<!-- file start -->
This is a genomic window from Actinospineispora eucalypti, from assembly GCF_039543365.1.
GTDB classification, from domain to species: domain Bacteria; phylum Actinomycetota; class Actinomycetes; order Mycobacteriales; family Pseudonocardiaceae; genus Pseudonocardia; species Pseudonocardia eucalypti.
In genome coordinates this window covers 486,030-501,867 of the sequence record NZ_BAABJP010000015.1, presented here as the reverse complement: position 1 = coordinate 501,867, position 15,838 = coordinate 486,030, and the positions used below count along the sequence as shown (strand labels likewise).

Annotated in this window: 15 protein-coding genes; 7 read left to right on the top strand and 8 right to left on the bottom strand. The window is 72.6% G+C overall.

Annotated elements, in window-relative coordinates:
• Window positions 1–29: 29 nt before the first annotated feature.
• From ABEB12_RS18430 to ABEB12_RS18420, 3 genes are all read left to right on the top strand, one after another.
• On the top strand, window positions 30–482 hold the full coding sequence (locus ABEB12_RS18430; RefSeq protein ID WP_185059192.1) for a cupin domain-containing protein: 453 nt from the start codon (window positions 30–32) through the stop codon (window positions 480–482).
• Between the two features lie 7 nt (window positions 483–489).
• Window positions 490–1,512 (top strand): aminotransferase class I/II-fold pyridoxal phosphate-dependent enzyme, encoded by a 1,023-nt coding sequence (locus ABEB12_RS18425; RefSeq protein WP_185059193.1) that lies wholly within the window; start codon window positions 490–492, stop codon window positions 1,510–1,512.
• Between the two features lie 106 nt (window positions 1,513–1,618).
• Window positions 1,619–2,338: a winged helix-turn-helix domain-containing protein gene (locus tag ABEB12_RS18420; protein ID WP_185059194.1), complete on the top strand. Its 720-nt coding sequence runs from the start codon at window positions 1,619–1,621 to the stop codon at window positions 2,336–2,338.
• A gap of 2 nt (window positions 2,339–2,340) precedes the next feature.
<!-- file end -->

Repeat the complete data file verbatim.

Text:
This is a genomic window from Actinospineispora eucalypti, from assembly GCF_039543365.1.
GTDB classification, from domain to species: domain Bacteria; phylum Actinomycetota; class Actinomycetes; order Mycobacteriales; family Pseudonocardiaceae; genus Pseudonocardia; species Pseudonocardia eucalypti.
In genome coordinates this window covers 486,030-501,867 of the sequence record NZ_BAABJP010000015.1, presented here as the reverse complement: position 1 = coordinate 501,867, position 15,838 = coordinate 486,030, and the positions used below count along the sequence as shown (strand labels likewise).

Annotated in this window: 15 protein-coding genes; 7 read left to right on the top strand and 8 right to left on the bottom strand. The window is 72.6% G+C overall.

Annotated elements, in window-relative coordinates:
• Window positions 1–29: 29 nt before the first annotated feature.
• From ABEB12_RS18430 to ABEB12_RS18420, 3 genes are all read left to right on the top strand, one after another.
• On the top strand, window positions 30–482 hold the full coding sequence (locus ABEB12_RS18430; RefSeq protein ID WP_185059192.1) for a cupin domain-containing protein: 453 nt from the start codon (window positions 30–32) through the stop codon (window positions 480–482).
• Between the two features lie 7 nt (window positions 483–489).
• Window positions 490–1,512 (top strand): aminotransferase class I/II-fold pyridoxal phosphate-dependent enzyme, encoded by a 1,023-nt coding sequence (locus ABEB12_RS18425; RefSeq protein WP_185059193.1) that lies wholly within the window; start codon window positions 490–492, stop codon window positions 1,510–1,512.
• Between the two features lie 106 nt (window positions 1,513–1,618).
• Window positions 1,619–2,338: a winged helix-turn-helix domain-containing protein gene (locus tag ABEB12_RS18420; protein ID WP_185059194.1), complete on the top strand. Its 720-nt coding sequence runs from the start codon at window positions 1,619–1,621 to the stop codon at window positions 2,336–2,338.
• A gap of 2 nt (window positions 2,339–2,340) precedes the next feature.